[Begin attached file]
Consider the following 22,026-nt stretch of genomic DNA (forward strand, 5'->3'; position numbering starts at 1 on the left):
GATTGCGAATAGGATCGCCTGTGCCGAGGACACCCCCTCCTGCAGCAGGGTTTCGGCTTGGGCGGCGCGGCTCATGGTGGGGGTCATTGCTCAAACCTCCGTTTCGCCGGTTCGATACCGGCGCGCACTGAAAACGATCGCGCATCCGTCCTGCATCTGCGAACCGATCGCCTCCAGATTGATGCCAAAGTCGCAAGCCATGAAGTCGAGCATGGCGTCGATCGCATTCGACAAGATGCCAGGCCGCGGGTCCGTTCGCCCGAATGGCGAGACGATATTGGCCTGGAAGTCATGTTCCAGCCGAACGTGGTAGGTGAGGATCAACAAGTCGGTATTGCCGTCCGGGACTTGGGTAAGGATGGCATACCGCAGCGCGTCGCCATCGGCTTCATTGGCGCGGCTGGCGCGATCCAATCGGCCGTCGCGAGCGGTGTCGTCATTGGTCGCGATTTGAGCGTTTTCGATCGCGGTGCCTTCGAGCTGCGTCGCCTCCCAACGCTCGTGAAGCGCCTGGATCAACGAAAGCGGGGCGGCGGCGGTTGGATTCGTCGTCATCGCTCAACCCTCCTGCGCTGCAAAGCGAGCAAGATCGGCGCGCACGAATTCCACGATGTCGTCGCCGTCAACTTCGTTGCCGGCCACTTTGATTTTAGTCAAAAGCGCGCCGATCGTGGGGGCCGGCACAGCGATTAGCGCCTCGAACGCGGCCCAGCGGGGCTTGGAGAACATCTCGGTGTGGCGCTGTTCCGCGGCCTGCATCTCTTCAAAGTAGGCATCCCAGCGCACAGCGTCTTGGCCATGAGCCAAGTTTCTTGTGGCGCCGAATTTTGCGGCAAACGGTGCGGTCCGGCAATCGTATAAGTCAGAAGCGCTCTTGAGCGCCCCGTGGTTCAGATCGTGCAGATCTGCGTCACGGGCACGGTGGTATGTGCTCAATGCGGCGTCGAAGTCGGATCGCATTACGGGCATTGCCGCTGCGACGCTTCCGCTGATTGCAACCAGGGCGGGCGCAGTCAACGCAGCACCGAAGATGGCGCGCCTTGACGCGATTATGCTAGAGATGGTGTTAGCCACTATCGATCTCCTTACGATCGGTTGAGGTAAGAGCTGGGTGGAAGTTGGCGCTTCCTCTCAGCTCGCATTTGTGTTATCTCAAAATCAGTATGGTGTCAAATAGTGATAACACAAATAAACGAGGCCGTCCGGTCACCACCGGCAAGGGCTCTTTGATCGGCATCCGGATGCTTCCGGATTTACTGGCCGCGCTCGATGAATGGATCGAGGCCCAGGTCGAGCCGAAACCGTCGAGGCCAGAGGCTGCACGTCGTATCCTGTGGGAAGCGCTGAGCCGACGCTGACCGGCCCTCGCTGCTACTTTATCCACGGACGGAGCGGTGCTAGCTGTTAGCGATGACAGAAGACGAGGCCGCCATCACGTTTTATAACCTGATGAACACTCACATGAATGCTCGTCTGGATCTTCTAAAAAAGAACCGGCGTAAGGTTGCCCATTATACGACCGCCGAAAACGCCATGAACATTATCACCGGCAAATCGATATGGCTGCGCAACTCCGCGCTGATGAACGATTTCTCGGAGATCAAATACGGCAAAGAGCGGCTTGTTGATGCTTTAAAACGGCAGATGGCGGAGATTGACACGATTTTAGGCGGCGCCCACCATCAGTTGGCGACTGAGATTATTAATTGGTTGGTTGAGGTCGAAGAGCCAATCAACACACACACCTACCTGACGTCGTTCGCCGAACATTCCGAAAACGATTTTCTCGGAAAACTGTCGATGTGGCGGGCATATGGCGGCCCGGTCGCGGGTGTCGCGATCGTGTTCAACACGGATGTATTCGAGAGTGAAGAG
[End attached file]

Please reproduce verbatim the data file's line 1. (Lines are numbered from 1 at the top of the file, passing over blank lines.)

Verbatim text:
Consider the following 22,026-nt stretch of genomic DNA (forward strand, 5'->3'; position numbering starts at 1 on the left):